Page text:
A reoccurring question is whether a person charged in a drug case has the right to know the identity of the informant used by the police to make the case. The answer turns, in part, on whether the informant is a “mere tipster” or actually participated in or witnessed a hand-to-hand transaction. This blog post addresses the situation when the informant participates in or witnesses the hand-to-hand transaction.
Although the United States Supreme Court has recognized there is an informer’s privilege, “[w]here the disclosure of an informer’s identity . . . is relevant and helpful to the defense of an accused, or is essential to a fair determination of a cause, the privilege must give way.” Roviaro v. U.S., 353 U.S. 53, 61 (1957). In Roviaro, the Supreme Court reversed a conviction where the informant and defendant were the sole participants, and the government refused to reveal the informant’s identity. Roviaro, accordingly, recognized a due process right to disclosure of the informant’s identity in these situations.
When the informant is a participant or witness in the alleged hand-to-hand transaction, South Carolina has consistently required disclosure of the informant’s identity and impeachment evidence. These cases include:
- In State v. Diamond, 280 S.C. 296, 312 S.E.2d 550 (1984), citing to Roviaro, our Supreme Court observed, “Evidence of entrapment, misidentification, intent or knowledge is available only to persons who actively participate in a transaction.” Our Supreme Court then held, “Public policy considerations for nondisclosure of an informant’s identity are absent where the informant openly participates in the criminal transaction.”
- In State v. Blyther, 287 S.C. 31, 336 S.E.2d 151 (Ct. App. 1985), our Court of Appeals, following Diamond, held the prosecution must reveal identity of informant when “the informant introduced the officer to the drug dealer and witnessed the transaction.” The Court of Appeals also found it significant that “the defendant was not arrested immediately after the sale but was arrested months later.”
Disclosure of the informant’s identity would be meaningless unless the accused has a “reasonable opportunity” to investigate, locate, and interview the informant. See State v. Burns, 294 S.C. 338, 364 S.E.2d 465 (1988). In addition to allowing the defense to investigate the informant, our Supreme Court held the prosecution must “reveal the deal” between the state and a witness before trial. See State v. Hinson, 293 S.C. 406, 361 S.E.2d 120 (1987),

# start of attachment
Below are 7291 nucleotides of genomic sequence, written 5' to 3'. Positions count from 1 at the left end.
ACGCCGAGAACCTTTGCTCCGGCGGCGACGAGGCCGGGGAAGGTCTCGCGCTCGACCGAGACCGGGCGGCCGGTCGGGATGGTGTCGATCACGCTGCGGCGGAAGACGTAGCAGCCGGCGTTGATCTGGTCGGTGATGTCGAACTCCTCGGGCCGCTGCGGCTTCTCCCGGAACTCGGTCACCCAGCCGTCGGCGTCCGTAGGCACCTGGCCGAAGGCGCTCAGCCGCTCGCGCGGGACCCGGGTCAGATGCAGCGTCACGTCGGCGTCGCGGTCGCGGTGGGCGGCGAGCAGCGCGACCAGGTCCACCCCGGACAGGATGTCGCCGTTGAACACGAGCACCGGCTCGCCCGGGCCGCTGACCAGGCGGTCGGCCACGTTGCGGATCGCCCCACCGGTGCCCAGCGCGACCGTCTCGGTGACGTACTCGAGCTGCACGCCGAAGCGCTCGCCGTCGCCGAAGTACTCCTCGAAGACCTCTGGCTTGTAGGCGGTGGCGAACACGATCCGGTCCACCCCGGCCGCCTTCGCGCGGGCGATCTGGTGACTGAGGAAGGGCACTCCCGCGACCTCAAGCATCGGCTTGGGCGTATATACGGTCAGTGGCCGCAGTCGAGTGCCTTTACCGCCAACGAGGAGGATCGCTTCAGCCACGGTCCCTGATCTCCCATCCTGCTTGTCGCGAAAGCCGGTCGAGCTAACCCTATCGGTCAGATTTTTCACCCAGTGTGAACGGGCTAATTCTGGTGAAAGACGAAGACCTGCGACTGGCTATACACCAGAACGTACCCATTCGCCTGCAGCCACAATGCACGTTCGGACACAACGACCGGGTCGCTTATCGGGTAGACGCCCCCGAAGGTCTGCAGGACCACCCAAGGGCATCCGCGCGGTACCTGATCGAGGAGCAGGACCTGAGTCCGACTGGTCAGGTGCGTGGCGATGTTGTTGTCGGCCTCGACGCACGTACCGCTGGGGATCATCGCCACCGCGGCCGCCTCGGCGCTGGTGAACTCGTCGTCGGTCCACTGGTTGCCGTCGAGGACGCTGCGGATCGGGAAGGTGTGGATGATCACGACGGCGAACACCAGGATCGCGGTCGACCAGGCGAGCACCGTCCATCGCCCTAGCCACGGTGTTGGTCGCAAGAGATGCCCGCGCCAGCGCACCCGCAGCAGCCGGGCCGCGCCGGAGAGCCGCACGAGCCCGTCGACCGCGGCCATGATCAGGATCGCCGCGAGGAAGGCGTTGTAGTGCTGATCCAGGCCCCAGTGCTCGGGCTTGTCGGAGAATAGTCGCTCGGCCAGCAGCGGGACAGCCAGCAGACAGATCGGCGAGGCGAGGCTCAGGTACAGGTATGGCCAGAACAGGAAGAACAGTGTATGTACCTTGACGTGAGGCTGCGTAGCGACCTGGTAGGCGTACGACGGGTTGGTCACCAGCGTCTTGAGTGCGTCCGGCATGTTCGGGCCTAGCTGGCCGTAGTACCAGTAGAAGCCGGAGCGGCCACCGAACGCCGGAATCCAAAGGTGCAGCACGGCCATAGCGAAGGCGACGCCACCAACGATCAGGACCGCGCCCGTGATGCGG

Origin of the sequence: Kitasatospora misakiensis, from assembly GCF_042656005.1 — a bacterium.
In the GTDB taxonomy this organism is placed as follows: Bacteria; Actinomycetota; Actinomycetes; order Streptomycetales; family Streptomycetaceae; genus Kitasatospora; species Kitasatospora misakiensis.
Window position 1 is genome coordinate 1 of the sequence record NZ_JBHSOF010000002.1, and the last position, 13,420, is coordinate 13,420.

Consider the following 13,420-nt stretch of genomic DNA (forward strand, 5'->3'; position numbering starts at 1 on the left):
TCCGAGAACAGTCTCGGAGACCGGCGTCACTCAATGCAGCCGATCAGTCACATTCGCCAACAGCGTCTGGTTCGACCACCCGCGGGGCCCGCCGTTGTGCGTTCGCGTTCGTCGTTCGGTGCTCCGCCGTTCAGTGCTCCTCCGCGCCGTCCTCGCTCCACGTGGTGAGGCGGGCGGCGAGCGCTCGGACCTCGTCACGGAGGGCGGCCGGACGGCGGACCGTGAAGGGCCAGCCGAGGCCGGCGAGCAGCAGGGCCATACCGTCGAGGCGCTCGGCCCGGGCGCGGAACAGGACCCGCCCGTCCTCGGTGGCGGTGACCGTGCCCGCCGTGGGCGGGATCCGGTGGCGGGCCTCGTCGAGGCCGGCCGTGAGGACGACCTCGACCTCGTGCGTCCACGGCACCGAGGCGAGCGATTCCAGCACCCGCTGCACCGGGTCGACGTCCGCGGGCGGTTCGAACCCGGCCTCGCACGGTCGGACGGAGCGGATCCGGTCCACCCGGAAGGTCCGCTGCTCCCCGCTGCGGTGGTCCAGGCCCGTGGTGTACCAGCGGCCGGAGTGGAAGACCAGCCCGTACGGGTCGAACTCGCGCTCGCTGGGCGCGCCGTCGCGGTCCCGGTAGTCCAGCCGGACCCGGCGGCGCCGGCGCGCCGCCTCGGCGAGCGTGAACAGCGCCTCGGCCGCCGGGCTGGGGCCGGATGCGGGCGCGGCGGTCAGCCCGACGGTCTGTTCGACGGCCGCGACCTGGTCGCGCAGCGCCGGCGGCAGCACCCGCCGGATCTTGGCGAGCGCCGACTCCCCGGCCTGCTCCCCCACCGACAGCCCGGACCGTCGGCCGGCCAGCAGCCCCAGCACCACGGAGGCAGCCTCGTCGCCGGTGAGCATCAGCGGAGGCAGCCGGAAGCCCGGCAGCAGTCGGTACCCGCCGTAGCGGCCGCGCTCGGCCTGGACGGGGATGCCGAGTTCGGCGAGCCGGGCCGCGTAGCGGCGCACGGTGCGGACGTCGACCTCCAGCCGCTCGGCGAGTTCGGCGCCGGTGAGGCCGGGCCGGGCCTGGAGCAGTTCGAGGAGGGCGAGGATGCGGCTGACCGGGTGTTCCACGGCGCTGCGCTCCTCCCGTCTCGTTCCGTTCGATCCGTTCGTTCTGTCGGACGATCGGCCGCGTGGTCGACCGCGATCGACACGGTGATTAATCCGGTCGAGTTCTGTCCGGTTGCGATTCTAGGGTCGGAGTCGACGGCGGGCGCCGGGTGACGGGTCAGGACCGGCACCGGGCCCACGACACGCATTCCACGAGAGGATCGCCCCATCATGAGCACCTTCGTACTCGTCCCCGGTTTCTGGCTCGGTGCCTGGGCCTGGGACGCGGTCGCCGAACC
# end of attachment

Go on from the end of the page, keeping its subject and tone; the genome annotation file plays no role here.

Rule 5(a)(1)(C), SCRCrimP requires the prosecution to disclose all evidence the state plans to introduce at trial and all evidence necessary for a defendant to prepare a defense. Disclosure is required within thirty days unless the state moves for a protective order pursuant to Rule 5(d)(1). Brady v. Maryland requires disclosure if the evidence is favorable to the accused. Every county in South Carolina has Administrative Case Management Orders that establish procedures and timeframes for complying with Rule 5 and Brady v. Maryland. Typically, disclosure is required at the initial appearance.
Prosecutors rely on two cases to avoid disclosing an informant’s identity. The first is U.S. v. Ruiz, 536 U.S. 622 (2002). Ruiz does not apply for at least two reasons. First, the informant in Ruiz was not a participant in a hand-to-hand transaction. Second, Ruiz involved a very narrow issue interpreting a procedural practice of the United States Attorney in California.
The second case prosecutors rely on to avoid disclosure of an informant’s identity is Hyman v. State, 397 S.C. 35, 723 S.E.2d 375 (2012). A close reading of Hyman, however, demonstrates (1) “the identity of the informant had been disclosed to the defense,” (2) the videotape of the drug transaction was “available for inspection by defense counsel,” and (3) still photographs made from the videotape has been given to the defendant. Prosecution reliance on Hyman, therefore, is misplaced.
Additionally, in Chief Justice Toal’s Memorandum to All Solicitors dated March 1, 2004, she warned all Solicitors about “offering plea agreements to defendants on the condition they forego discovery.” The Chief Justice warned, “This practice is going to have adverse consequences in the future with claims of ineffective assistance of counsel based on a claim that the plea was not voluntary because the applicant did not have access to the solicitor’s file.” Relying on Rule 3.4 of the South Carolina Rules of Professional Conduct, the Chief Justice continued, “[I]t is unethical to premise a plea agreement on the defendant relinquishing the right to discovery in criminal cases.” Rule 3.4 provides, “A lawyer shall not unlawfully obstruct another party’s access to evidence or unlawfully . . . conceal a document or other material having potential evidentiary value.”
Editorial Note: This post is the second in a two part series. Click here to read Informants in Drug Cases Part One: “Mere Tipsters,” which was released on Wednesday, June 19, 2013.